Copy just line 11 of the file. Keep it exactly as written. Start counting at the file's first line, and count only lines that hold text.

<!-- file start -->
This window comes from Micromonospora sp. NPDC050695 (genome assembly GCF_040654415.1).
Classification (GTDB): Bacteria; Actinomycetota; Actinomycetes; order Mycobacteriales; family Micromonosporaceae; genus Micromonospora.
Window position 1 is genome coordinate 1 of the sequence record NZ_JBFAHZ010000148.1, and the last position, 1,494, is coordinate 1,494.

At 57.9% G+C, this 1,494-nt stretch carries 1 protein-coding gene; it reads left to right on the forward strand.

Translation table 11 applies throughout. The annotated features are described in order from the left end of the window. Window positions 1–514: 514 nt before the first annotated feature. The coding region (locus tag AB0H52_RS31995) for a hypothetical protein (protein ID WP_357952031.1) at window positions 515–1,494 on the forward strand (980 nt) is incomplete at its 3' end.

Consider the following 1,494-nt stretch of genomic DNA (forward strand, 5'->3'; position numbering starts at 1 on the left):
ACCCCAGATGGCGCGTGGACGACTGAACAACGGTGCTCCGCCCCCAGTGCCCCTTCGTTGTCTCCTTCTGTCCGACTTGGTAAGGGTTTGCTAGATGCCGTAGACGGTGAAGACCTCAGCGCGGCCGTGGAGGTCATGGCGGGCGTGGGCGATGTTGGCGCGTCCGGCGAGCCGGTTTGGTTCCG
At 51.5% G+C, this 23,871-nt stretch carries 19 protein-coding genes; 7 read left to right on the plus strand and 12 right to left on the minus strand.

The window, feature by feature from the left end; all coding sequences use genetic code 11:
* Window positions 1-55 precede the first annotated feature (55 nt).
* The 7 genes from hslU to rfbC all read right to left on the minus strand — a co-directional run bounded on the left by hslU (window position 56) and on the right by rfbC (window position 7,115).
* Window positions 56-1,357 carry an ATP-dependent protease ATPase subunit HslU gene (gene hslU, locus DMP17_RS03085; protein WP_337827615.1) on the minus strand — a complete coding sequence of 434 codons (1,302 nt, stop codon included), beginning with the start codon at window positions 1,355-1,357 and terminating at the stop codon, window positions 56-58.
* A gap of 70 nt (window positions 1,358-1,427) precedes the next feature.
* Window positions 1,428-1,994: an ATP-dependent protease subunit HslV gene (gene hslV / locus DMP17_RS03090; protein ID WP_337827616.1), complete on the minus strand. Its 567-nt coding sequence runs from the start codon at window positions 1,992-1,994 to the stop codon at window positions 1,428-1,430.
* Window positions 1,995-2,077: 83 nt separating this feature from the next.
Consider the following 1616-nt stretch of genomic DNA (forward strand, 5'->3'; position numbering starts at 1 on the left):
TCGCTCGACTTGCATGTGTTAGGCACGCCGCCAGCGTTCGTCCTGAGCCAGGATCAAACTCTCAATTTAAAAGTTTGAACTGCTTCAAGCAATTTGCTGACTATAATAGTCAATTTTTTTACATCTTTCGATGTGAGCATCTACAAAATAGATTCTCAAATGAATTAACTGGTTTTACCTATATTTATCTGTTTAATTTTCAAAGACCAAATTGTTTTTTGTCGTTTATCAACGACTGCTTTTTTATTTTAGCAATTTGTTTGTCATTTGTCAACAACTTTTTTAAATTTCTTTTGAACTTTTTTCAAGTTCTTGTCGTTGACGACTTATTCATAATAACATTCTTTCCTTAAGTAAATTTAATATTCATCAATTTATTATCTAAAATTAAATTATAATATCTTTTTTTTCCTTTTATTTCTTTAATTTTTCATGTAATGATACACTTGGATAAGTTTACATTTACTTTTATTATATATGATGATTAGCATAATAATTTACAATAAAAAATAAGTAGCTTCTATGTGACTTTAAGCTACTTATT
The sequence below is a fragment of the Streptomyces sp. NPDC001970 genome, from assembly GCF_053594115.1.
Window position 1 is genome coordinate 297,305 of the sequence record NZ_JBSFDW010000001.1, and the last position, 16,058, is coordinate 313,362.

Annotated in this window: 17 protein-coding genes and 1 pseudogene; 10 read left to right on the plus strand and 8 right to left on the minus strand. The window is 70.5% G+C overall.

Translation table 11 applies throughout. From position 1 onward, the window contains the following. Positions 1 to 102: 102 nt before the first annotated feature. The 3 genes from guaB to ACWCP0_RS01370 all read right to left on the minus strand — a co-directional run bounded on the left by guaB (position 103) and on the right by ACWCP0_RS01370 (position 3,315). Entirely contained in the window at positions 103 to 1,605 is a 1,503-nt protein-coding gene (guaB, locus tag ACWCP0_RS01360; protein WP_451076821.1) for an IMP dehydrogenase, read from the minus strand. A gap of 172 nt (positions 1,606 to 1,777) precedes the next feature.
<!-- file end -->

* The 7 genes from hslU to rfbC all read right to left on the minus strand — a co-directional run bounded on the left by hslU (window position 56) and on the right by rfbC (window position 7,115).